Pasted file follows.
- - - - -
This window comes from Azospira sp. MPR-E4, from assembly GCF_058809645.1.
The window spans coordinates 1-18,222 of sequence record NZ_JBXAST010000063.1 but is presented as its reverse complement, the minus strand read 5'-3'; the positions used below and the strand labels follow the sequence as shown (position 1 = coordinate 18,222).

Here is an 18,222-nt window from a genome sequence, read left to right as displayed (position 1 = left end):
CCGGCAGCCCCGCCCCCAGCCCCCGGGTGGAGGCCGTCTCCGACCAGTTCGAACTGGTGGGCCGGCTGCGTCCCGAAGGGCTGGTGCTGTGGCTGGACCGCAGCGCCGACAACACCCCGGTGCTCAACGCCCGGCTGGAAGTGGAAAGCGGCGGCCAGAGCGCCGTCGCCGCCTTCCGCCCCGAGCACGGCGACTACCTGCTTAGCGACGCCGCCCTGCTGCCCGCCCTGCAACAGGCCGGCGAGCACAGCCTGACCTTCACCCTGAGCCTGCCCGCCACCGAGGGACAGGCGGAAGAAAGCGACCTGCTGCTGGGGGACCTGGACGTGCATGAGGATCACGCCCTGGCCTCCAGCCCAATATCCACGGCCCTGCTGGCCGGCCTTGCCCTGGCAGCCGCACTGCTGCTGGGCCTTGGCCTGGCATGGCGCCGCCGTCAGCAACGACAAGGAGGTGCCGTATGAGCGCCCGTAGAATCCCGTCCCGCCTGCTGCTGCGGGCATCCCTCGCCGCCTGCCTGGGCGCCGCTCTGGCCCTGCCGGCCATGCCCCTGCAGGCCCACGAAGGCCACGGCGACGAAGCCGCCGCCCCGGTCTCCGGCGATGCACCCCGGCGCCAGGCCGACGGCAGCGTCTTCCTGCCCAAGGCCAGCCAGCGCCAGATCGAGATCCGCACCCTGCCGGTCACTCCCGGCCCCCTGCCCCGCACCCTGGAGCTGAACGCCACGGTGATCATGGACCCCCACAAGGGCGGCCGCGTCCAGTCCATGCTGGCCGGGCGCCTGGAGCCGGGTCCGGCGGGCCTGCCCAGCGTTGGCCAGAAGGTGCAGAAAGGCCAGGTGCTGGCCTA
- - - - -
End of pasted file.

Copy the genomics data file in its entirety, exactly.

This window comes from Azospira sp. MPR-E4, from assembly GCF_058809645.1.
The window spans coordinates 1-18,222 of sequence record NZ_JBXAST010000063.1 but is presented as its reverse complement, the minus strand read 5'-3'; the positions used below and the strand labels follow the sequence as shown (position 1 = coordinate 18,222).

Here is an 18,222-nt window from a genome sequence, read left to right as displayed (position 1 = left end):
CCGGCAGCCCCGCCCCCAGCCCCCGGGTGGAGGCCGTCTCCGACCAGTTCGAACTGGTGGGCCGGCTGCGTCCCGAAGGGCTGGTGCTGTGGCTGGACCGCAGCGCCGACAACACCCCGGTGCTCAACGCCCGGCTGGAAGTGGAAAGCGGCGGCCAGAGCGCCGTCGCCGCCTTCCGCCCCGAGCACGGCGACTACCTGCTTAGCGACGCCGCCCTGCTGCCCGCCCTGCAACAGGCCGGCGAGCACAGCCTGACCTTCACCCTGAGCCTGCCCGCCACCGAGGGACAGGCGGAAGAAAGCGACCTGCTGCTGGGGGACCTGGACGTGCATGAGGATCACGCCCTGGCCTCCAGCCCAATATCCACGGCCCTGCTGGCCGGCCTTGCCCTGGCAGCCGCACTGCTGCTGGGCCTTGGCCTGGCATGGCGCCGCCGTCAGCAACGACAAGGAGGTGCCGTATGAGCGCCCGTAGAATCCCGTCCCGCCTGCTGCTGCGGGCATCCCTCGCCGCCTGCCTGGGCGCCGCTCTGGCCCTGCCGGCCATGCCCCTGCAGGCCCACGAAGGCCACGGCGACGAAGCCGCCGCCCCGGTCTCCGGCGATGCACCCCGGCGCCAGGCCGACGGCAGCGTCTTCCTGCCCAAGGCCAGCCAGCGCCAGATCGAGATCCGCACCCTGCCGGTCACTCCCGGCCCCCTGCCCCGCACCCTGGAGCTGAACGCCACGGTGATCATGGACCCCCACAAGGGCGGCCGCGTCCAGTCCATGCTGGCCGGGCGCCTGGAGCCGGGTCCGGCGGGCCTGCCCAGCGTTGGCCAGAAGGTGCAGAAAGGCCAGGTGCTGGCCTA